Etchings and drawings by Günter Schöllkopf

An ink drawing of a man carrying a hat and satchel walking past a building
Günter Schöllkopf (1935-1979), Bloom Shopping, 1963. © The Estate of Günter Schöllkopf. Photo © National Gallery of Ireland.Credit

Inspired by James Joyce's Ulysses

In 2019, Heidrun Schöllkopf-Schober presented the Gallery with 79 works on paper by her brother, Günter Schöllkopf. These drawings and etchings are mostly inspired by James Joyce's pioneering book Ulysses, while several relate to Finnegan’s Wake.

Dating from the 1960s and 1970s, Schöllkopf’s intriguing images draw the viewer in and demand closer inspection. They reveal how the German artist's imagination was ignited by the book’s exploration of the unconscious mind, where sexual fantasies flourish, hallucinations abound and bizarre events unfold.

See these works on display in the Gallery

34 of Schöllkopf’s drawings and etchings are on view for the first time in our exhibition Celebrating Ulysses, which marks the centennial of James Joyce’s modernist epic. This free exhibition is on view until 21 August 2022.

Read more about Günter Schöllkopf

Günter Schöllkopf (1935–1979) was a graphic artist and painter from Stuttgart, who drew his ideas from world literature, music, history, and politics. Many of his drawings were used as illustrations in German newspapers.

See the Gallery's full collection of works by Schöllkopf in our online collection catalogue.

A closer look at some of Schöllkopf's works

Minimalist pen and ink drawing of three business men walking past the Guinness factory in Dublin
Günter Schöllkopf (1935–1979), Dublin Business, 1962. © The Estate of Günter Schöllkopf. Photo © National Gallery of Ireland.Credit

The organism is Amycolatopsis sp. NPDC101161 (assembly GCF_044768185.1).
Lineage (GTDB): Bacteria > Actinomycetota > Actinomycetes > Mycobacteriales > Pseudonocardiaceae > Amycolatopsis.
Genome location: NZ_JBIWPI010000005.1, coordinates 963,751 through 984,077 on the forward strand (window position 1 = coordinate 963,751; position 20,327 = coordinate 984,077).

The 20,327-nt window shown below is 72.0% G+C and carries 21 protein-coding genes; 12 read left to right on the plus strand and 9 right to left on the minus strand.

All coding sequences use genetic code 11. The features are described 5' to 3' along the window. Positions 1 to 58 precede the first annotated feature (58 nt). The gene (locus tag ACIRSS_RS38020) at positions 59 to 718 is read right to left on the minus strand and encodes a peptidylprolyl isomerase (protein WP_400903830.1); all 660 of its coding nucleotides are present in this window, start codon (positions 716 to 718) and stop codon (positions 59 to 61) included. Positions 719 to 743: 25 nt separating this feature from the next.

Dublin Business, 1962. Ink on paper.

Although James Joyce made his home in mainland Europe, he carried a clear mental and emotional picture of the city he left behind. Ulysses vividly details the local shops, public houses, hoardings, people, sounds and smells of Dublin. Günter Schöllkopf captured a sense of the city’s streets and buildings in works such as Dublin Business, in which the striking contrast of black and white also points to the artist's work as an illustrator.

Etching of two small, thin figures in a large empty space
Günter Schöllkopf (1935-1979), Two Persons in Dublin (Dädalus Mulligan), 1963. © The Estate of Günter Schöllkopf. Photo © National Gallery of Ireland.Credit

Two Persons in Dublin (Dädalus Mulligan), 1963. Etching.

Schöllkopf’s use of empty space in his etchings focuses the viewer’s attention on the foreground figures and contributes to the pervading sense of alienation. Such feelings of isolation are experienced by the characters Stephen Dedalus and Leopold Bloom throughout Ulysses.

New to the Nation

Discover more works of art recently acquired for the national collection.

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